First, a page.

- The Washington Times - Sunday, October 18, 2020

EAST RUTHERFORD, N.J. — When Washington made the switch from Dwayne Haskins to Kyle Allen less than two weeks ago, coaches stressed that they weren’t asking their new quarterback to be anything more than a game manager. They wanted someone who could efficiently run the offense and put them in a good enough position to come out with victories.

That changed Sunday.

For Washington to have a shot at beating the New York Giants, Allen would have to a late drive down the field.

He got Washington into the end zone, but it wasn’t enough for the win, as Allen and the offense failed to convert a two-point attempt with 36 seconds left.

The comeback bid fell short in a 20-19 loss, and Allen’s performance was indicative of Washington’s day as a whole — good for stretches, poor for others. Against the Giants, Allen managed to show his upside — and his limitations.

Coach Ron Rivera said Allen, who threw for 280 yards on 31 of 42 passing, showed enough to earn another start next week when Washington hosts the Dallas Cowboys at FedEx Field. The coach added he was pleased with his quarterback, but didn’t gloss over his mistakes.

“He’s got to do a little bit better with the ball,” Rivera said.

Allen had two costly turnovers, both of which resulted in touchdowns for New York. A first-quarter interception was thrown right to Giants cornerback James Bradberry as Allen misread the zone coverage. 

Bradberry’s 19-yard return gave New York the ball on Washington’s 27, and the Giants scored just three plays later when Daniel Jones hit Darius Slayton for a 23-yard score.

The second turnover almost put the game out of reach. 

Tied in the fourth quarter, Allen coughed up a fumble at midfield that was immediately scooped up by linebacker Tae Crowder and returned for a touchdown. Allen said he was trying to step up in the pocket when the ball was poked out, he said.

“I can’t make that mistake there,” Allen said.

Turnovers, of course, proved to be a big problem for Allen last year with the Carolina Panthers. In 13 games, the quarterback tossed 16 interceptions and fumbled 13 times. The turnovers were a driving force behind Carolina’s seven-game losing streak to end the year.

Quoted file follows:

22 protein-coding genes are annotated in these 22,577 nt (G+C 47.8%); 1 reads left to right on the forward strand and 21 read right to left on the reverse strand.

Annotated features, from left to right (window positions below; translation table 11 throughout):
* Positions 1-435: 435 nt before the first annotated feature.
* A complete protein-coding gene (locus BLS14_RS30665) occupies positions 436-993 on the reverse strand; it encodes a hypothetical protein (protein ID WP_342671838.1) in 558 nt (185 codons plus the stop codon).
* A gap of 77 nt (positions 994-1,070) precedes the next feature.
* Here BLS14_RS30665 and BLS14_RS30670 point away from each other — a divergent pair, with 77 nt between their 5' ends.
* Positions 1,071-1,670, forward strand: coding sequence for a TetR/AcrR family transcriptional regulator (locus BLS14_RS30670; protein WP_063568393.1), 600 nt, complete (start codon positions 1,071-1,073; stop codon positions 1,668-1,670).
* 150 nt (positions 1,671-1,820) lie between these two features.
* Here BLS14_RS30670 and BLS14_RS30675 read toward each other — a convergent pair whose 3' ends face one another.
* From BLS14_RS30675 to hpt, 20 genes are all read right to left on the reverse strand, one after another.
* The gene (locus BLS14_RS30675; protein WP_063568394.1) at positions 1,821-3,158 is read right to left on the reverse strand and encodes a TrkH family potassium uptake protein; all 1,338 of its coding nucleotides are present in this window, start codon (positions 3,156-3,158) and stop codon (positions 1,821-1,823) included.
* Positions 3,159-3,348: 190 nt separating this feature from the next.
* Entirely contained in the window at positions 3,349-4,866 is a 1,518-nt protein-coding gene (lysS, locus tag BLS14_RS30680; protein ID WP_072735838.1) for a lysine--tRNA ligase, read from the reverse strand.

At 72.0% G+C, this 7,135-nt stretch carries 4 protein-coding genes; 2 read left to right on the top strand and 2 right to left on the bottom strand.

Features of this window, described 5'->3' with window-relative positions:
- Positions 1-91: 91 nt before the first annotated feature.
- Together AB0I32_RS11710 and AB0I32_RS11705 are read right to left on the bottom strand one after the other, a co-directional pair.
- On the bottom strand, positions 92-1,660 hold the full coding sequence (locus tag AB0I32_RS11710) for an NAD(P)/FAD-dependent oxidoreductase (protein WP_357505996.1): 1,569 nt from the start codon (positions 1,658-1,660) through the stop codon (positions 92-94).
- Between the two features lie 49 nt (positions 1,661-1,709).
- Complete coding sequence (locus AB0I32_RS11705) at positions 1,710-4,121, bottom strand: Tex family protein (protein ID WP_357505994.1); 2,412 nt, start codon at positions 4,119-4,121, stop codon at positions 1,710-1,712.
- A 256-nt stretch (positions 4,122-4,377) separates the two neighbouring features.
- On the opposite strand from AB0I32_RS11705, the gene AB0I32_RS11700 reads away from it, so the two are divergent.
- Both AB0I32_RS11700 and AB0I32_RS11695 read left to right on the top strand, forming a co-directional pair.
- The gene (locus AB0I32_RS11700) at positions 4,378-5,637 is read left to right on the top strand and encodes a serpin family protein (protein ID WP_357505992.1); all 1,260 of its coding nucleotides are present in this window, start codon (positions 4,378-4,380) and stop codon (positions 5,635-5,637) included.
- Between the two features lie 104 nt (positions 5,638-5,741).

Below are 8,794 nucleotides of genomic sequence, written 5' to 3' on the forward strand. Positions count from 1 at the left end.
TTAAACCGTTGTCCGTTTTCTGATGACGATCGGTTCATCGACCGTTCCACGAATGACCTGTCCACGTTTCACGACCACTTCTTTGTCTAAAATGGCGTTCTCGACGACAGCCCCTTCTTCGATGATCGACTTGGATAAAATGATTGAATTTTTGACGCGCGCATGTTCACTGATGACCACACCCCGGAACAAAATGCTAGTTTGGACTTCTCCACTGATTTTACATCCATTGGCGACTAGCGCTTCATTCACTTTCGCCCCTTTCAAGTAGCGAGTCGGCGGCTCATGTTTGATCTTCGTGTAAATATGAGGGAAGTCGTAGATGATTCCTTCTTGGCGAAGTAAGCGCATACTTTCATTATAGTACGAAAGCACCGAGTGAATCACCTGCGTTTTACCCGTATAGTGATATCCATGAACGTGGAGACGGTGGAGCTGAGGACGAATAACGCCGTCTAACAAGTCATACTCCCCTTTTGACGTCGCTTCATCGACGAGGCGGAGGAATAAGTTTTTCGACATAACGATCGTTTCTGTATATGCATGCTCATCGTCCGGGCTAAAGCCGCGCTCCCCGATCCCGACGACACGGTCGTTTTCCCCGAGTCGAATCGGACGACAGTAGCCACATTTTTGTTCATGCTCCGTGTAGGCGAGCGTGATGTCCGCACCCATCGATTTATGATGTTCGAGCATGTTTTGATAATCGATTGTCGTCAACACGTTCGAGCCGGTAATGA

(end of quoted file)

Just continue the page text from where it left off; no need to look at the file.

On Sunday, though, Allen responded to his turnovers with productive plays. After his interception, Allen led Washington on an 11-play, 75-yard drive that resulted in a field goal from Dustin Hopkins.

Then, in his most impressive drive of the game, Allen bounced back from his fumble with an efficient 10-play, 80-yard possession that resulted in a 22-yard touchdown to Cam Sims. Allen found Sims down the sideline, needling the throw over safety Logan Ryan.

“We’re just going to keep fighting,” Allen said. “That’s all I know how to do, just keep fighting. We need to clean up the mistakes and do this and that. We’re working through a lot of things, but I’m proud of the way we fought. I think that’s a mentality we’re starting to build around here.”

Allen’s throw to Sims was one of the quarterback’s two touchdowns. In the first half, Allen perfectly placed a ball to Logan Thomas on a 5-yard fade route in the end zone. 

Last week against the Los Angeles Rams, Allen’s first start was cut short as he exited the game with a shoulder injury. Offensive coordinator Scott Turner had criticized Allen for the injury, calling it a result of being “reckless” on a play Allen didn’t need to make. The quarterback got hurt diving for a first down in the second quarter. Allen agreed, saying he should have been more aware of the circumstances.

Rivera, however, has highlighted Allen’s willingness to throw himself into a play. Even discussing Allen’s injury, Rivera, who played nine years in the NFL as a linebacker, said the “gung-ho linebacker” part of him admired Allen’s resolve.

Against the Giants, Rivera saw a similar type of effort.

“His statistics are pretty darn good, he was 31 of 42 for 280 yards,” Rivera said. “Unfortunately, he did have the interception and the fumble, but we totaled 337 total yards. That gives us an opportunity, if we’re scoring points, to be competitive in a game, and I think we got what we wanted out of it in terms of being competitive.”

• Matthew Paras can be reached at mparas@washingtontimes.com.

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